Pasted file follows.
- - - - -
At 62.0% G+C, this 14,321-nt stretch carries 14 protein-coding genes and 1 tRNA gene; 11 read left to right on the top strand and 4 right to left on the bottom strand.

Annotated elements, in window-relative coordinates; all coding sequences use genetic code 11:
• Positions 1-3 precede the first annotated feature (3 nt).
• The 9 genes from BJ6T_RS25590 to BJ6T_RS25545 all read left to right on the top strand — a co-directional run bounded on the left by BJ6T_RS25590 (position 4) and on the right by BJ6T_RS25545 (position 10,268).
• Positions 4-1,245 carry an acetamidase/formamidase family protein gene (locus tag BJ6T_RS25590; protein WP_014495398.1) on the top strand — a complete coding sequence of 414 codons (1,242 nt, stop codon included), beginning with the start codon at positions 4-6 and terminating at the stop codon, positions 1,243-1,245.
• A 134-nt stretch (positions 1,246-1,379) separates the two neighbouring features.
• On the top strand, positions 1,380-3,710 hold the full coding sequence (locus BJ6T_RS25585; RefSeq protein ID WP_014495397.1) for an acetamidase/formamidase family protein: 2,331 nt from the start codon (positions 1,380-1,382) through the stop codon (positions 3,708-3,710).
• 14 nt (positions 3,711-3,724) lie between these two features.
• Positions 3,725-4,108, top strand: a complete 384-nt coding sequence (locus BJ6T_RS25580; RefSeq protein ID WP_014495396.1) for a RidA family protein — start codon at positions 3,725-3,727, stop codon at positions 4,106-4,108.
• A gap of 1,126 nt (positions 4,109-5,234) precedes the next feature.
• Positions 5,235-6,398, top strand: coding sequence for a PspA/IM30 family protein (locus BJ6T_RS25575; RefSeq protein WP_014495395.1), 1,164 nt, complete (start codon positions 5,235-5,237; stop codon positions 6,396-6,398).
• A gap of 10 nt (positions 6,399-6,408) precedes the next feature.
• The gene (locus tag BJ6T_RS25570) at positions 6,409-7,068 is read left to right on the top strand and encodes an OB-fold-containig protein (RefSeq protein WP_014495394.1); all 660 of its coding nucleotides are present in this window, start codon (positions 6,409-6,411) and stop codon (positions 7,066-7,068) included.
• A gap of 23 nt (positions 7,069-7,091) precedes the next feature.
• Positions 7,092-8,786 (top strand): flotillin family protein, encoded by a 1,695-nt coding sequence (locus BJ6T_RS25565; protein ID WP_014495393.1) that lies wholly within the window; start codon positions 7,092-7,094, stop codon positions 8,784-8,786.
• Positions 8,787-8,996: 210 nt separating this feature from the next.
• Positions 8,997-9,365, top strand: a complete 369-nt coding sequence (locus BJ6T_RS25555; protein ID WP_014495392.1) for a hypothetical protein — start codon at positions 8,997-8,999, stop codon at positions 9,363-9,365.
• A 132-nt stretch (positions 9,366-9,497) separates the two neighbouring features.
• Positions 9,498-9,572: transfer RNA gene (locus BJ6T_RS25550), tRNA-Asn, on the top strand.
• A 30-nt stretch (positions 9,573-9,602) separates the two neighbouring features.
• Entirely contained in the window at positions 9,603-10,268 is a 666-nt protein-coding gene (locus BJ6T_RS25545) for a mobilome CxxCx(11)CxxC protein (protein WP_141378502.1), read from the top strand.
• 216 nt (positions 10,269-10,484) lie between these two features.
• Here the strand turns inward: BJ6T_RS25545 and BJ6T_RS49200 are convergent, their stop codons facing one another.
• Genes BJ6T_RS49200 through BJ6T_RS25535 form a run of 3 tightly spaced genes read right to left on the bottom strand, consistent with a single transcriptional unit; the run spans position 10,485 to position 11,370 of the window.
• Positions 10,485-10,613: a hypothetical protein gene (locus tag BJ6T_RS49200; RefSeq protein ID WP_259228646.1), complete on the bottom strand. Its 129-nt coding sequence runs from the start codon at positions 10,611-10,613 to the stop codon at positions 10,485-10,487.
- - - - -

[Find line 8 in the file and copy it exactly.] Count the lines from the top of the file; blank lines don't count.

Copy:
• 14 nt (positions 3,711-3,724) lie between these two features.